Penn, of course, is too savvy not to keep in mind that the cameras are watching, so of course, the best spin is put forward. He says he believes that Clinton is the most electable candidate in the general election and is leading the race. In fact, according to the latest polls, Clinton is running neck and neck with the Republican front-runners.
Penn's philosophy when it comes to this election is that Americans should not focus on what he calls the "elites obsession with the personality of the candidate" but on the issues that affect the average voter. That was the basis of Hillary Clinton's successful Senate campaign in New York and is central to her presidential race.
But not all of Penn's client's have taken his advice.
While working for Al Gore in 2000, Penn said they had a fundamental disagreement. "He thought there was Clinton fatigue. I thought there was Clinton nostalgia but not fatigue. I think that was his view at the time, and that was my view."
"I think when you look at it, when you look back, I think that had he embraced the policies of President Clinton and embraced the President Clinton who'd been with him for so many years, I think it might have made the 1 percent difference," Penn said.
The 1 percent difference is at the heart of Penn's new book, "Microtrends," in which he identifies 75 micro groups inside the United States. "The old view of America was we had a melting pot. It was all about so many different cultures coming together into one, and I think now it is a more niching of America," he said. "People are making many more choices in these lifestyles, and they're being put together not just by class, and not just by race, but by these choices that really sit at the core of the microtrends."
Penn said that if you have a movement that approaches 1 percent, you have something that is small, yet potentially very powerful. He said that "Today 1 percent is a best-selling book, the best-selling car there is -- it is a dynamic movement." Not all the trends are political or even serious: cougars, unisexuals, second-home buyers, do-it-yourself doctors, Protestant Hispanics and old new dads are among his microtrends.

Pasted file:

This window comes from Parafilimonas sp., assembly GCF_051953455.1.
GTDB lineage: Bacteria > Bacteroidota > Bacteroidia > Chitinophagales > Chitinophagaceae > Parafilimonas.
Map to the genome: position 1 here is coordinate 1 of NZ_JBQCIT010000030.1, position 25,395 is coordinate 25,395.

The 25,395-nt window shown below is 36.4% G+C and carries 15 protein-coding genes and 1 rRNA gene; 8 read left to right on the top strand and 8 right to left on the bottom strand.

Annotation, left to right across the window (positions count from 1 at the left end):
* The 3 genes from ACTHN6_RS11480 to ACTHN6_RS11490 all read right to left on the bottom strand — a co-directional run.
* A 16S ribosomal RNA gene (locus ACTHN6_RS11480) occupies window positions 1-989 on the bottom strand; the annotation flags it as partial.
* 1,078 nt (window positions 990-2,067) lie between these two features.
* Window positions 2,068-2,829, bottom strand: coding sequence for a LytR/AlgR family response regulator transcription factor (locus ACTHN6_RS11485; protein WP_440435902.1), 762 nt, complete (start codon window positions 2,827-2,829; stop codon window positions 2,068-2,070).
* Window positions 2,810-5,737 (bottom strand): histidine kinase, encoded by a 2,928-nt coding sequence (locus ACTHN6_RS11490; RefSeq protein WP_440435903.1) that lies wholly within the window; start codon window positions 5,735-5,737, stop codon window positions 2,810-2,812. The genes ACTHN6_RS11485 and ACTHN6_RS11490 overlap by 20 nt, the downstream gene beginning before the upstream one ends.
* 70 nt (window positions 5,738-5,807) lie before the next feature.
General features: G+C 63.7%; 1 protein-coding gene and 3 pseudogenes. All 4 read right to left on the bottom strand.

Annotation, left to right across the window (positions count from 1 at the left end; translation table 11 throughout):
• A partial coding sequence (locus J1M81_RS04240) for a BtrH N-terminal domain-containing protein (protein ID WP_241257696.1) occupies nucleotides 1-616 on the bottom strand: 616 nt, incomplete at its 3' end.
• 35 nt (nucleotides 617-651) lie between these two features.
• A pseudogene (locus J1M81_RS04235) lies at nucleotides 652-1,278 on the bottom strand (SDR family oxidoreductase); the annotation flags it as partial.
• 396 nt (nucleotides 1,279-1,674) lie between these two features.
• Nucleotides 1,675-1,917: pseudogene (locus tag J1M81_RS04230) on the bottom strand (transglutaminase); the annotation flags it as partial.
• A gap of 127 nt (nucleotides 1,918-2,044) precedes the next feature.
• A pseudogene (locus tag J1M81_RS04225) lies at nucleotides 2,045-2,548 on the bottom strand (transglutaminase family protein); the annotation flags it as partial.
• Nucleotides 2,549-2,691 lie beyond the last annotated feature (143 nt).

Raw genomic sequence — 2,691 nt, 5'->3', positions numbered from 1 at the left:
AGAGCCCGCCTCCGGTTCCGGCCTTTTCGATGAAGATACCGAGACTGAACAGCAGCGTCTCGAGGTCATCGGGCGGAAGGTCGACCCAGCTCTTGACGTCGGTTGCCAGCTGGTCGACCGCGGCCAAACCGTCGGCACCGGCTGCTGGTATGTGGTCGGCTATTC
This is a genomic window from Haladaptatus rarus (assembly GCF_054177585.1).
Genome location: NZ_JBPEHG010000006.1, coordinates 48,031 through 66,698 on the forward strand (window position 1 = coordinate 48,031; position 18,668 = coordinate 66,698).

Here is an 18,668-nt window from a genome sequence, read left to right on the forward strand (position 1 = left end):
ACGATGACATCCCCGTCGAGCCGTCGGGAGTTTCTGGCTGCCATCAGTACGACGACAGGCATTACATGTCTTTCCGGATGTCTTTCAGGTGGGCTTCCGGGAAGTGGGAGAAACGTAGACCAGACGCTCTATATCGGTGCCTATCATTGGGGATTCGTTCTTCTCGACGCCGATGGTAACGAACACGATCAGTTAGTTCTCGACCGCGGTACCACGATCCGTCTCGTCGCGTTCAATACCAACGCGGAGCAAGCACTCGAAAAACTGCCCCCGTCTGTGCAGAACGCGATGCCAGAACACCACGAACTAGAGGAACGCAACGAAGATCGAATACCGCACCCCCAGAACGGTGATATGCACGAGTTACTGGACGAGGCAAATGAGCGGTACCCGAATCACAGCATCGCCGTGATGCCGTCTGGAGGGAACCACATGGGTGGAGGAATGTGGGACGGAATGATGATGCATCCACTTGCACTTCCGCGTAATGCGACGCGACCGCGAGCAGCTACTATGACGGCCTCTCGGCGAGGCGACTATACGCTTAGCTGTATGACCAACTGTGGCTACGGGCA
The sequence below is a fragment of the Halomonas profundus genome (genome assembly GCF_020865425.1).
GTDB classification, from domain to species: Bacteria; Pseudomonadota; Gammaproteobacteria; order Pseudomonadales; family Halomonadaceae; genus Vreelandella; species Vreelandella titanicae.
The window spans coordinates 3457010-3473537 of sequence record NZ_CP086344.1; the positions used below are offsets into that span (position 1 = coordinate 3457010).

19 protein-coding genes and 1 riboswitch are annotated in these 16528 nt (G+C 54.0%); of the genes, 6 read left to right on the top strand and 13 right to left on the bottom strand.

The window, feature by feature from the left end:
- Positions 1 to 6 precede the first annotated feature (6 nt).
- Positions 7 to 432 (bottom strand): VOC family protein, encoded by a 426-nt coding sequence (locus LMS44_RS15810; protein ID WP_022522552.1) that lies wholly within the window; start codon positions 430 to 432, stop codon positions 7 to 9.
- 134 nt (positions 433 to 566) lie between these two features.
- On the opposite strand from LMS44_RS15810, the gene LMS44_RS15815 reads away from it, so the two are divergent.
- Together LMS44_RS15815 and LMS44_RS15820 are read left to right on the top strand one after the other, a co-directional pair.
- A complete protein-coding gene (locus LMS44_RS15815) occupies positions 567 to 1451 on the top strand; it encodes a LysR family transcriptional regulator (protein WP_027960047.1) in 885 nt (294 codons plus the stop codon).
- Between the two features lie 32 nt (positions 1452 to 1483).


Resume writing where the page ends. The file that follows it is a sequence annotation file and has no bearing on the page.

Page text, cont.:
Penn is an old new dad himself. In addition to three older children from a previous marriage, Penn has a 5-year-old daughter with wife Nancy Jacobson, who fundraises for Hillary Clinton. He credits Jacobson with helping him shed his old nickname from his White House days, when he was affectionately called Schlumpy. He still retains some of his rumpled professor style and readily admits to wearing two different shoes for a meeting in the oval office.
"I've never been one to, you know, to put good dress above letting the substance out, and so for me sometimes, I just get so wrapped up with what I'm doing and in this case, I can't remember why I wound up with too different shoes, and another time, I took the president's coat on the way out, only to discover out later it was his."
Surely the president gave his pollster a pass.
Penn rejects the idea that Sen. Clinton's gradual shift to an antiwar position -- a movement that's in line with public opinion -- reveals a close reliance on polls. He said that his serving as the senator's pollster and chief strategist doesn't mean that there is necessarily a hard connection between the two roles.